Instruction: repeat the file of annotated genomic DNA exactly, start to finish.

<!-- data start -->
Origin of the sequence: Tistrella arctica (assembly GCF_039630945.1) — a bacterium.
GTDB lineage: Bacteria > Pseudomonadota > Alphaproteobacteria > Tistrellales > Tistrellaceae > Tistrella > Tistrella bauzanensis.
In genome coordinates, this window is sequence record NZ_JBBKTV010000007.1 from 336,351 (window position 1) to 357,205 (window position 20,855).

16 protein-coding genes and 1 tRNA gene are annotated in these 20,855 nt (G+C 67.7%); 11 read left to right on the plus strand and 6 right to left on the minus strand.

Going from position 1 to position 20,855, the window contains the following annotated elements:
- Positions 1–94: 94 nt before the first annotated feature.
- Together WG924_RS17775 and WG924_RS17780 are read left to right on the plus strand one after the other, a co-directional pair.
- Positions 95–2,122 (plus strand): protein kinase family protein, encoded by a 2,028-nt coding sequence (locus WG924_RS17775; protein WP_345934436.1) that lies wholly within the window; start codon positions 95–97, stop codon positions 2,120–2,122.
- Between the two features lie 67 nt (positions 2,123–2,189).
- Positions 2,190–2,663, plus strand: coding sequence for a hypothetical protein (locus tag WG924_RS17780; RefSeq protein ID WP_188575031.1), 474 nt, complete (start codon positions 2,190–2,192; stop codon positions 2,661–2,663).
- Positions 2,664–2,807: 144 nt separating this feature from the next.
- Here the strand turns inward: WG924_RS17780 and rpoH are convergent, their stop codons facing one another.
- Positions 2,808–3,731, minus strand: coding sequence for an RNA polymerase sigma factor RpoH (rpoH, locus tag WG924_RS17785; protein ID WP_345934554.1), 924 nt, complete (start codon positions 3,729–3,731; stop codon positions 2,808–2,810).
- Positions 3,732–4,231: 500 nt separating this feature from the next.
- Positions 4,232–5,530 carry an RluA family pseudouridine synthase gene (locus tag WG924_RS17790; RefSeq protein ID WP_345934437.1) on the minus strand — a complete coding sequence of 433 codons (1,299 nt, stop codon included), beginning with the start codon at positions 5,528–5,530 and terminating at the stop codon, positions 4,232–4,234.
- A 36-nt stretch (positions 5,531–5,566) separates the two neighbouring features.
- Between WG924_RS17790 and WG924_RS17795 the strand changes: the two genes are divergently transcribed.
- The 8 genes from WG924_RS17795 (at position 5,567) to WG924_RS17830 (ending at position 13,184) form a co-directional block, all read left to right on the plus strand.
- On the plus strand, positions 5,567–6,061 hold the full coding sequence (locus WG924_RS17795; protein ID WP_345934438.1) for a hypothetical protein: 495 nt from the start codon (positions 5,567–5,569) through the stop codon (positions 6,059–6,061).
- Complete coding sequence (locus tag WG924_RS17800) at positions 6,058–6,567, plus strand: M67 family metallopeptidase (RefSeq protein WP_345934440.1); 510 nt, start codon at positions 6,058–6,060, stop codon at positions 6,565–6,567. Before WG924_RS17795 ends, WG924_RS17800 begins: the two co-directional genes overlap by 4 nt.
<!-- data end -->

Origin of the sequence: Tistrella arctica (assembly GCF_039630945.1) — a bacterium.
GTDB lineage: Bacteria > Pseudomonadota > Alphaproteobacteria > Tistrellales > Tistrellaceae > Tistrella > Tistrella bauzanensis.
In genome coordinates, this window is sequence record NZ_JBBKTV010000007.1 from 336,351 (window position 1) to 357,205 (window position 20,855).

16 protein-coding genes and 1 tRNA gene are annotated in these 20,855 nt (G+C 67.7%); 11 read left to right on the plus strand and 6 right to left on the minus strand.

Going from position 1 to position 20,855, the window contains the following annotated elements:
- Positions 1–94: 94 nt before the first annotated feature.
- Together WG924_RS17775 and WG924_RS17780 are read left to right on the plus strand one after the other, a co-directional pair.
- Positions 95–2,122 (plus strand): protein kinase family protein, encoded by a 2,028-nt coding sequence (locus WG924_RS17775; protein WP_345934436.1) that lies wholly within the window; start codon positions 95–97, stop codon positions 2,120–2,122.
- Between the two features lie 67 nt (positions 2,123–2,189).
- Positions 2,190–2,663, plus strand: coding sequence for a hypothetical protein (locus tag WG924_RS17780; RefSeq protein ID WP_188575031.1), 474 nt, complete (start codon positions 2,190–2,192; stop codon positions 2,661–2,663).
- Positions 2,664–2,807: 144 nt separating this feature from the next.
- Here the strand turns inward: WG924_RS17780 and rpoH are convergent, their stop codons facing one another.
- Positions 2,808–3,731, minus strand: coding sequence for an RNA polymerase sigma factor RpoH (rpoH, locus tag WG924_RS17785; protein ID WP_345934554.1), 924 nt, complete (start codon positions 3,729–3,731; stop codon positions 2,808–2,810).
- Positions 3,732–4,231: 500 nt separating this feature from the next.
- Positions 4,232–5,530 carry an RluA family pseudouridine synthase gene (locus tag WG924_RS17790; RefSeq protein ID WP_345934437.1) on the minus strand — a complete coding sequence of 433 codons (1,299 nt, stop codon included), beginning with the start codon at positions 5,528–5,530 and terminating at the stop codon, positions 4,232–4,234.
- A 36-nt stretch (positions 5,531–5,566) separates the two neighbouring features.
- Between WG924_RS17790 and WG924_RS17795 the strand changes: the two genes are divergently transcribed.
- The 8 genes from WG924_RS17795 (at position 5,567) to WG924_RS17830 (ending at position 13,184) form a co-directional block, all read left to right on the plus strand.
- On the plus strand, positions 5,567–6,061 hold the full coding sequence (locus WG924_RS17795; protein ID WP_345934438.1) for a hypothetical protein: 495 nt from the start codon (positions 5,567–5,569) through the stop codon (positions 6,059–6,061).
- Complete coding sequence (locus tag WG924_RS17800) at positions 6,058–6,567, plus strand: M67 family metallopeptidase (RefSeq protein WP_345934440.1); 510 nt, start codon at positions 6,058–6,060, stop codon at positions 6,565–6,567. Before WG924_RS17795 ends, WG924_RS17800 begins: the two co-directional genes overlap by 4 nt.